Tasting the future: how AI is redefining our relationship with food

As AI continues to evolve, researchers are turning their attention to one of the defining characteristics of the human experience: our sense of taste.
  • Executive summary
  • Introduction: AI’s impact on the food industry
  • What’s the best AI to pair with this wine?
    • Example: The AI sommelier
  • This algorithm can match you with the perfect meal
    • Example: An AI taste map
  • An electronic tongue gives robots a sense of taste
    • Example: A tasting robot
  • Your next chef could be an AI
    • Example: Giuseppe, an AI chef
  • An appetite for the future
  • Learnings

Executive summary

AI has had a transformative impact on almost every aspect of our lives in recent years, changing the way we work, live, and play. And now, researchers have set their sights on one of the most defining characteristics of the human experience: the sense of taste. Can this deeply personal and subjective experience be replicated artificially—or even improved?

  • Researchers have developed an AI that can help users decide which wine to pair with their meals.
  • An Israeli startup has created an algorithm that can personalise a user’s meals to match their taste preferences.
  • Penn State University researchers imbue a robot with a sense of taste
  • Giuseppe is an AI chef that can replicate the taste of animal-based foods using plant-based ingredients.
  • Mordor Intelligence estimates that the value of AI in the food industry will grow from US$9.68bn today to US$48.99bn in 2029.

While there will always be a place for human artistry in the kitchen, AI could be the key to unlocking a future where everyone, regardless of circumstance, has access to food that is both nutritious and tasty. But how might this impact our relationship with food?

Introduction: AI’s impact on the food industry

Over the last few years, artificial intelligence (AI) has cemented its role at the centre of the human experience. It’s the invisible assistant that tags our vacation photos with uncanny accuracy and—if you live in Los Angeles—the efficient courier that ensures dinner arrives piping hot and right on time. So profound is its influence that we are being forced to reconsider our roles within society, and even what it means to be human in an age where machines can mimic or even surpass human capabilities.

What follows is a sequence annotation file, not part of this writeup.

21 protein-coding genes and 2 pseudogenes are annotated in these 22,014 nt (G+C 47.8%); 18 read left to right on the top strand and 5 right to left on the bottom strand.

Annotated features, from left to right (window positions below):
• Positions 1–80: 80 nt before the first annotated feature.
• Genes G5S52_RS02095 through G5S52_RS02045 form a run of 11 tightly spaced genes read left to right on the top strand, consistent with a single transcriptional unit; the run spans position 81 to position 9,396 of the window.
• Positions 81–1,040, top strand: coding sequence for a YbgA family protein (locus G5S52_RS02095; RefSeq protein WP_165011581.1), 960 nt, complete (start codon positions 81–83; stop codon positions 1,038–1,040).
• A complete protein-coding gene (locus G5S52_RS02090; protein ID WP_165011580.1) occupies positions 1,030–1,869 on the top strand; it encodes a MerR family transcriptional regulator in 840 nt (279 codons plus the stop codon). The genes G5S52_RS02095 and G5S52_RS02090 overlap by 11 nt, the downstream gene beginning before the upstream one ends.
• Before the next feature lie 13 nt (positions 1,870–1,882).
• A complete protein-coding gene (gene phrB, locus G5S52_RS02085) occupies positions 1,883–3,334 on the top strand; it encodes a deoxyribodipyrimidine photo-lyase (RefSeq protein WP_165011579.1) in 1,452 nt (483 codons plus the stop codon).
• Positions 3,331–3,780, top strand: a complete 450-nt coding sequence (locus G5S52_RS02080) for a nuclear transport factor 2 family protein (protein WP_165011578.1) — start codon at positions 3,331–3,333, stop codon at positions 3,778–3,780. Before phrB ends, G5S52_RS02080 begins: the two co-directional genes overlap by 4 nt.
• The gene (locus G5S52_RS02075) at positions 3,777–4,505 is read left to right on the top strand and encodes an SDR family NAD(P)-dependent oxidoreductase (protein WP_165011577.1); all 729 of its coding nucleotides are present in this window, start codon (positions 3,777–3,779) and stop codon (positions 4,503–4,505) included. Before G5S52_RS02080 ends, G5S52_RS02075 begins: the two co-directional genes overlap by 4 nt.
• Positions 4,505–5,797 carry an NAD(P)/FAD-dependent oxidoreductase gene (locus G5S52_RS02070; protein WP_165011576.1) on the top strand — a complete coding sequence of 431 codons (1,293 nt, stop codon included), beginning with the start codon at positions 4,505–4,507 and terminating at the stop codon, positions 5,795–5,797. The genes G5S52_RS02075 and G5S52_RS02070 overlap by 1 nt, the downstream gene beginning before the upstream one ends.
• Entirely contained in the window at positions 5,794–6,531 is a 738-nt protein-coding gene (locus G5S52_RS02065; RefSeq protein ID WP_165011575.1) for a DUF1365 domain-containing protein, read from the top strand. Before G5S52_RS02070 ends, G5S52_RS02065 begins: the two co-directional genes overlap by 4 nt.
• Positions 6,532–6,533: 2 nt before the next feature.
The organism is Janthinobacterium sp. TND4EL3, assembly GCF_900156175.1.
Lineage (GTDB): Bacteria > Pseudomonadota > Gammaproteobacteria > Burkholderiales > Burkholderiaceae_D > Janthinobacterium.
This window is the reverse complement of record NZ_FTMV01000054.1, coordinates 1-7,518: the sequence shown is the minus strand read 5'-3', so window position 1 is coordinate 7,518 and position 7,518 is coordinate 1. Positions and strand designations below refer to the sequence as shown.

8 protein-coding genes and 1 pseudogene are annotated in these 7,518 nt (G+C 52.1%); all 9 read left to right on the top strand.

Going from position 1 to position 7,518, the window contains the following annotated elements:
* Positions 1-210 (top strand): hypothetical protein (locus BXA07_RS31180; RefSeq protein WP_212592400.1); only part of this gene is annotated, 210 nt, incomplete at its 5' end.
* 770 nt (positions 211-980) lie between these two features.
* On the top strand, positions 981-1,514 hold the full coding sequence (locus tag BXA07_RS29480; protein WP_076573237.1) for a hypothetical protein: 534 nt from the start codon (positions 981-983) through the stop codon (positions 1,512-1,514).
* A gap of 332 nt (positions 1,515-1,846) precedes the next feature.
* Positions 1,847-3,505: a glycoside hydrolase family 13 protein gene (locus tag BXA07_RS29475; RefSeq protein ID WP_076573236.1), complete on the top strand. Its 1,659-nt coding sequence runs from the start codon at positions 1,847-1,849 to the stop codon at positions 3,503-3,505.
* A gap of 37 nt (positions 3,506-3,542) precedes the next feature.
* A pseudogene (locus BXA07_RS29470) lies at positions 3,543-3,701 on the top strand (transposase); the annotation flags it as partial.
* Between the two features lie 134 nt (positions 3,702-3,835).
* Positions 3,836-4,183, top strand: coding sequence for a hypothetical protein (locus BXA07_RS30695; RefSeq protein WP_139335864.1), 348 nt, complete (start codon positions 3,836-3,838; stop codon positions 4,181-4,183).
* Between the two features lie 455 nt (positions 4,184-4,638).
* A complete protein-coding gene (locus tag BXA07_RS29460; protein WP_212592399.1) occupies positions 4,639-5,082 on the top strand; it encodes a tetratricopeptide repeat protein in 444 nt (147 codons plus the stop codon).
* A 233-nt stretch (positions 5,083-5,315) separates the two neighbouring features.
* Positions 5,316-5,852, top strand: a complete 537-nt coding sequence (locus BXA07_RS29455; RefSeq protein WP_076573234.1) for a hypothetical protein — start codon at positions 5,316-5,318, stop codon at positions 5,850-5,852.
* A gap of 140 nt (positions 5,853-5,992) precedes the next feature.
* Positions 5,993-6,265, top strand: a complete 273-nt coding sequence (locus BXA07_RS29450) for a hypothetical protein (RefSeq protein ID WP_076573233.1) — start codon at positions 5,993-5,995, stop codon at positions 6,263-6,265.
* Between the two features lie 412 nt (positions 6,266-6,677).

AI is transforming everything from how we do our jobs to the minutiae of our leisure. Now researchers are turning their attention to one of the defining characteristics of the human experience—our sense of taste. Everybody knows that eating is about more than survival and nutrition: taste embodies culture, memory, and emotion. It is a sensory journey that ties us to our childhoods, our heritage, and our most intimate moments.

Yet, this deeply personal and subjective experience is exactly what AI researchers are now striving to understand, replicate, and if possible, enhance. So, what might our AI-driven culinary future look like, and how is our relationship with food being transformed right at this very moment?

“Teaching machines to use human sensory experiences results in better algorithms that benefit the user”.

Serge Belongie, a professor at the University of Copenhagen

What’s the best AI to pair with this wine?

Selecting the perfect bottle of wine to pair with a meal can be a challenging task even for experienced wine lovers, but AI may offer a solution.